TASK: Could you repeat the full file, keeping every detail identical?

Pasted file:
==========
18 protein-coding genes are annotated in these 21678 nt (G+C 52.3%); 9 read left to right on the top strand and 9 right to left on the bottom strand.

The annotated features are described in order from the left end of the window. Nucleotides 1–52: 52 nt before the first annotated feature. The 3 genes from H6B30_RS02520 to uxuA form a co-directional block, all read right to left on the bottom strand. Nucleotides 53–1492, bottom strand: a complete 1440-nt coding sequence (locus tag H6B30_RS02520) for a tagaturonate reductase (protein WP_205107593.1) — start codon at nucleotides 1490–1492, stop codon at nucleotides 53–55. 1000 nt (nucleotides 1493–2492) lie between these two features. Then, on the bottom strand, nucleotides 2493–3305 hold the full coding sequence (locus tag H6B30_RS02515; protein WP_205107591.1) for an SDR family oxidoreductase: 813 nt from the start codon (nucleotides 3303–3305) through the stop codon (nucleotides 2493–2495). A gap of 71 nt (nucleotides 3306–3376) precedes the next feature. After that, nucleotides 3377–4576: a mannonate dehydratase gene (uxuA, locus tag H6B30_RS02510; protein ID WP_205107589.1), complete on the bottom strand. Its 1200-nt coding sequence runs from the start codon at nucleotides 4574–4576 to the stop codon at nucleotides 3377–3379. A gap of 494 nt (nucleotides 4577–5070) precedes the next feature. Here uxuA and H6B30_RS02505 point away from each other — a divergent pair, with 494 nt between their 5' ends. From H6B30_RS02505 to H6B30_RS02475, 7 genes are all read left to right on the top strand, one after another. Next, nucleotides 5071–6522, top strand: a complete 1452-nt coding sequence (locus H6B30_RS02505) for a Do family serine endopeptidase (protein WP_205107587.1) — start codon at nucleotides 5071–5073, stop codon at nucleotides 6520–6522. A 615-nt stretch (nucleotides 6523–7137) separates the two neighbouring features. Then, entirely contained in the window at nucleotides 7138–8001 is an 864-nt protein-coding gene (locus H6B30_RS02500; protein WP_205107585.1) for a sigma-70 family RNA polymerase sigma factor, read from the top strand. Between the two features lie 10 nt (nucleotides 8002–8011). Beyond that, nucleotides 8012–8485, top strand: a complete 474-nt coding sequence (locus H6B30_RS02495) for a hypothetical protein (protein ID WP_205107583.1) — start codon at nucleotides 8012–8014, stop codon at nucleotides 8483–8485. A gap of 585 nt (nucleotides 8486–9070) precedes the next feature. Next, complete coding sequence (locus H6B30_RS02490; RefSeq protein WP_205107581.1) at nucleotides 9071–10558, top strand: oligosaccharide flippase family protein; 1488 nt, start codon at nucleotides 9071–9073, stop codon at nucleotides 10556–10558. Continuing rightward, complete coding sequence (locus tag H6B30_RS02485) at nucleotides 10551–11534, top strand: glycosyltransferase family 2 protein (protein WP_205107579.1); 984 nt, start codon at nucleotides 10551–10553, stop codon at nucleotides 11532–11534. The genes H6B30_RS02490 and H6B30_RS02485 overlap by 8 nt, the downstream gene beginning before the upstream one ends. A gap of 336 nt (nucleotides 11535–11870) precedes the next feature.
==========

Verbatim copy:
18 protein-coding genes are annotated in these 21678 nt (G+C 52.3%); 9 read left to right on the top strand and 9 right to left on the bottom strand.

The annotated features are described in order from the left end of the window. Nucleotides 1–52: 52 nt before the first annotated feature. The 3 genes from H6B30_RS02520 to uxuA form a co-directional block, all read right to left on the bottom strand. Nucleotides 53–1492, bottom strand: a complete 1440-nt coding sequence (locus tag H6B30_RS02520) for a tagaturonate reductase (protein WP_205107593.1) — start codon at nucleotides 1490–1492, stop codon at nucleotides 53–55. 1000 nt (nucleotides 1493–2492) lie between these two features. Then, on the bottom strand, nucleotides 2493–3305 hold the full coding sequence (locus tag H6B30_RS02515; protein WP_205107591.1) for an SDR family oxidoreductase: 813 nt from the start codon (nucleotides 3303–3305) through the stop codon (nucleotides 2493–2495). A gap of 71 nt (nucleotides 3306–3376) precedes the next feature. After that, nucleotides 3377–4576: a mannonate dehydratase gene (uxuA, locus tag H6B30_RS02510; protein ID WP_205107589.1), complete on the bottom strand. Its 1200-nt coding sequence runs from the start codon at nucleotides 4574–4576 to the stop codon at nucleotides 3377–3379. A gap of 494 nt (nucleotides 4577–5070) precedes the next feature. Here uxuA and H6B30_RS02505 point away from each other — a divergent pair, with 494 nt between their 5' ends. From H6B30_RS02505 to H6B30_RS02475, 7 genes are all read left to right on the top strand, one after another. Next, nucleotides 5071–6522, top strand: a complete 1452-nt coding sequence (locus H6B30_RS02505) for a Do family serine endopeptidase (protein WP_205107587.1) — start codon at nucleotides 5071–5073, stop codon at nucleotides 6520–6522. A 615-nt stretch (nucleotides 6523–7137) separates the two neighbouring features. Then, entirely contained in the window at nucleotides 7138–8001 is an 864-nt protein-coding gene (locus H6B30_RS02500; protein WP_205107585.1) for a sigma-70 family RNA polymerase sigma factor, read from the top strand. Between the two features lie 10 nt (nucleotides 8002–8011). Beyond that, nucleotides 8012–8485, top strand: a complete 474-nt coding sequence (locus H6B30_RS02495) for a hypothetical protein (protein ID WP_205107583.1) — start codon at nucleotides 8012–8014, stop codon at nucleotides 8483–8485. A gap of 585 nt (nucleotides 8486–9070) precedes the next feature. Next, complete coding sequence (locus H6B30_RS02490; RefSeq protein WP_205107581.1) at nucleotides 9071–10558, top strand: oligosaccharide flippase family protein; 1488 nt, start codon at nucleotides 9071–9073, stop codon at nucleotides 10556–10558. Continuing rightward, complete coding sequence (locus tag H6B30_RS02485) at nucleotides 10551–11534, top strand: glycosyltransferase family 2 protein (protein WP_205107579.1); 984 nt, start codon at nucleotides 10551–10553, stop codon at nucleotides 11532–11534. The genes H6B30_RS02490 and H6B30_RS02485 overlap by 8 nt, the downstream gene beginning before the upstream one ends. A gap of 336 nt (nucleotides 11535–11870) precedes the next feature.